For nearly one-third of Washingtonians, immigration is not just a political issue — it’s also personal.

That’s because in 2021, nearly 2.3 million Washington residents — 30% of the state’s population — were immigrants themselves, or had at least one parent who is an immigrant, according to new data from the Current Population Survey, a joint effort between the U.S. Census Bureau and the Bureau of Labor Statistics.

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Immigration is one of the most prominent issues dividing the U.S. This data shows personal connection to immigration — whether by being an immigrant yourself or being the child of an immigrant — varies tremendously from state to state.

Washington is one of 12 states where at least 30% of the population was either an immigrant or had at least one parent who is.

The share of Washington’s population that falls into that category has increased significantly over the past couple decades. The 2000 data showed just 18% of the state’s population was an immigrant or a child of an immigrant.

In 2021, California was the only state where the majority of residents fell into this category — about 51% of the population, or more than 19 million people. New Jersey and New York followed, both higher than 40%.

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There is a wide gap between these states and those at the other end of the spectrum. In 11 states, less than 10% of the population was foreign-born or had at least one parent who is. Mississippi had the lowest share of such residents, at around 5%, followed by West Virginia and Alabama.

Nationally, 27% of Americans, or nearly 25 million people, were foreign-born or had at least one parent who is. Only fourteen states, including Washington and the District of Columbia, are higher than the U.S. percentage — these include the four most populous states, which are California, Texas, Florida and New York.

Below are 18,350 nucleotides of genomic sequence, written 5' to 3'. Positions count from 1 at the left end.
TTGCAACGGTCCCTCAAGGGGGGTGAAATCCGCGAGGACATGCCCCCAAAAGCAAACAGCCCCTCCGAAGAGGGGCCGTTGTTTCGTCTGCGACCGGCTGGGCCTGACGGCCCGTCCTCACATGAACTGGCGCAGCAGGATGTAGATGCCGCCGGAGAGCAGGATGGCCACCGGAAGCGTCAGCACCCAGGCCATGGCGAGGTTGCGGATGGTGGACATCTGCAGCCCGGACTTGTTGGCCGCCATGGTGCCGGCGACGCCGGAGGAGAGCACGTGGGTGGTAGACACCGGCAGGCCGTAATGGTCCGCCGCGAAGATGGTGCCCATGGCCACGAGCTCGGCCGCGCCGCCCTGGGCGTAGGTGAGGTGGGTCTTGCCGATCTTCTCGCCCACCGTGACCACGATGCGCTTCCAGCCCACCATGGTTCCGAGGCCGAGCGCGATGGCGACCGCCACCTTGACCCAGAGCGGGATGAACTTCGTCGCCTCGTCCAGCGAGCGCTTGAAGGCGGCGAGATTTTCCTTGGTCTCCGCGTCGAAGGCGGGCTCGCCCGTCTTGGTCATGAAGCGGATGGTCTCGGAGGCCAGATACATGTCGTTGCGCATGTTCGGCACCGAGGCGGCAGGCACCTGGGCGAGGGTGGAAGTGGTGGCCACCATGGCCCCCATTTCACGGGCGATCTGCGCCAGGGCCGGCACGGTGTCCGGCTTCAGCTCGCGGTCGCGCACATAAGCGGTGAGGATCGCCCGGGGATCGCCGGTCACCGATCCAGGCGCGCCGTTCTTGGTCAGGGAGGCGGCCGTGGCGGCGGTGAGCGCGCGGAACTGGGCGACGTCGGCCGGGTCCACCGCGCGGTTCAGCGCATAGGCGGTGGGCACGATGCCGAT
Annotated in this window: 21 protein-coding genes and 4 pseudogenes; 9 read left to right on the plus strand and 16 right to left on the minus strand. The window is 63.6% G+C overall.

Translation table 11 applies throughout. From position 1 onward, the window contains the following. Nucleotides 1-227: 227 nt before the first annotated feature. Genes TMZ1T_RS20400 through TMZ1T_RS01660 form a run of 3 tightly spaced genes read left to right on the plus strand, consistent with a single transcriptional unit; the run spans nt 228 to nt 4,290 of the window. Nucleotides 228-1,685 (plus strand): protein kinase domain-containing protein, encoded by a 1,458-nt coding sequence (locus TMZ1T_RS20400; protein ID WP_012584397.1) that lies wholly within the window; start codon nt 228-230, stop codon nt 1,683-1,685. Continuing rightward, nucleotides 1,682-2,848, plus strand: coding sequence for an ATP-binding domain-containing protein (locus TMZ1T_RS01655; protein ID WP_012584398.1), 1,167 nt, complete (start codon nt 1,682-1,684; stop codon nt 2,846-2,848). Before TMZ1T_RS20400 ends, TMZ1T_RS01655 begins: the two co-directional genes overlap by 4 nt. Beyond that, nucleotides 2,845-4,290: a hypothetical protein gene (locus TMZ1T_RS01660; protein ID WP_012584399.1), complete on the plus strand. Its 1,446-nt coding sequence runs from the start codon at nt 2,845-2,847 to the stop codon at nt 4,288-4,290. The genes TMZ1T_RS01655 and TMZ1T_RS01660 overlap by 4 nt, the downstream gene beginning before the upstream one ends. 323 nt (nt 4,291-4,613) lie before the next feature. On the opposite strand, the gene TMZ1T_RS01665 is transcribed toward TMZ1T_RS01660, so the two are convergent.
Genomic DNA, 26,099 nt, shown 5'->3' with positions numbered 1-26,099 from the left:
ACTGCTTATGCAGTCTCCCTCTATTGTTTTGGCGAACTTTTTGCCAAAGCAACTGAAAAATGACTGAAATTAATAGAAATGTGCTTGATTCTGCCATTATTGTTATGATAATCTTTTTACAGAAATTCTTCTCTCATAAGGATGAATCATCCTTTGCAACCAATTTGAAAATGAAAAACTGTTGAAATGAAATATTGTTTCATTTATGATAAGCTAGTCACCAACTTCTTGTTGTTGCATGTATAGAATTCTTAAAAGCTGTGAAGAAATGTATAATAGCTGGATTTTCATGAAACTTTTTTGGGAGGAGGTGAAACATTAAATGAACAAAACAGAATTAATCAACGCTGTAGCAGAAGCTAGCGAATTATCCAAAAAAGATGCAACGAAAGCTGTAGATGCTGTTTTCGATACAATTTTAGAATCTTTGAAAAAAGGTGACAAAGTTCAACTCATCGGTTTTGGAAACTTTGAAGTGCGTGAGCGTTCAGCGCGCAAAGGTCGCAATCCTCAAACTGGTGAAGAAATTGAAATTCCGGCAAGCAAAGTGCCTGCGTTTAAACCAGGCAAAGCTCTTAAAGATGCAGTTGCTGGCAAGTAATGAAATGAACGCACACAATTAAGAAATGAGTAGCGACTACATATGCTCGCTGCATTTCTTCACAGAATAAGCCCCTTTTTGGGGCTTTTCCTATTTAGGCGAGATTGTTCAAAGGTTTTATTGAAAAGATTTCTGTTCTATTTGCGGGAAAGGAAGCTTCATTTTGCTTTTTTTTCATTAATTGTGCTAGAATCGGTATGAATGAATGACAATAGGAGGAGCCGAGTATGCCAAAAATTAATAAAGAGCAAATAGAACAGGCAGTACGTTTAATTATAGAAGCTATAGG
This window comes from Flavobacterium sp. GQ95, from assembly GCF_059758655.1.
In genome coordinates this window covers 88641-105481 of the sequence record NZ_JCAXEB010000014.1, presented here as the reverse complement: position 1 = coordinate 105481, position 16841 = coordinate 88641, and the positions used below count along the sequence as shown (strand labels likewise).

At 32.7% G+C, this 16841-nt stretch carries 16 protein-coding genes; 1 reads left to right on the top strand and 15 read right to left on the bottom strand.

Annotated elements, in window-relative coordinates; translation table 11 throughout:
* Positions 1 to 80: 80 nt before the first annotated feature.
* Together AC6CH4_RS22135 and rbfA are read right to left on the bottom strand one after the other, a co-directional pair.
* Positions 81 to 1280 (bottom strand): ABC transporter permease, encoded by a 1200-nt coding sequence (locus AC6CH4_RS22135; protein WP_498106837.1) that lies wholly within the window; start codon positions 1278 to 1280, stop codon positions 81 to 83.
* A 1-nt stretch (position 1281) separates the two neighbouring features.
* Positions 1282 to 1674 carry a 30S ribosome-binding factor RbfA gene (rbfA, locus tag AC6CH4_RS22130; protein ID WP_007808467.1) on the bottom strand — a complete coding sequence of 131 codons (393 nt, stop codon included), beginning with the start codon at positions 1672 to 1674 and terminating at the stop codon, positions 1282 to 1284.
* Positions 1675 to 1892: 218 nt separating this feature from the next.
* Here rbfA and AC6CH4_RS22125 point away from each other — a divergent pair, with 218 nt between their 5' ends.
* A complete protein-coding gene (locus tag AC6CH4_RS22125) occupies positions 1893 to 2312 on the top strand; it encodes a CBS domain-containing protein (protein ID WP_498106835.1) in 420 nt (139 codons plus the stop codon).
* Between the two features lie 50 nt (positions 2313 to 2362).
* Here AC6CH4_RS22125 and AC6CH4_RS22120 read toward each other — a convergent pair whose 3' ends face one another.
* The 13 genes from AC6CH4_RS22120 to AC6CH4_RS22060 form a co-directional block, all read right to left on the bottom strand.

A breakdown of Washington’s population shows roughly 5.3 million residents, or 70% of the population, were born in the U.S. to two parents who were also born in the country.

Another 1.2 million state residents, 16% of the population, immigrated to the U.S. from another country. The largest number of foreign-born Washingtonians were born in Mexico — more than a quarter million people. Next is India, the birthplace of around 120,000 state residents, followed by China at around 100,000 people.

Nearly 1.1 million Washingtonians, 14% of the population, were born in the U.S. to at least one foreign-born parent. For most of these folks — more than 600,000 — both parents were born abroad. The remainder have a single foreign-born parent, and the number with an immigrant mother, around 230,000, was a little higher than the number with an immigrant father, around 200,000.

The data also includes large metropolitan areas like Seattle where 1.6 million people, 39% of the population, were foreign-born or had at least one foreign-born parent. Seattle’s metro area includes King, Pierce and Snohomish counties.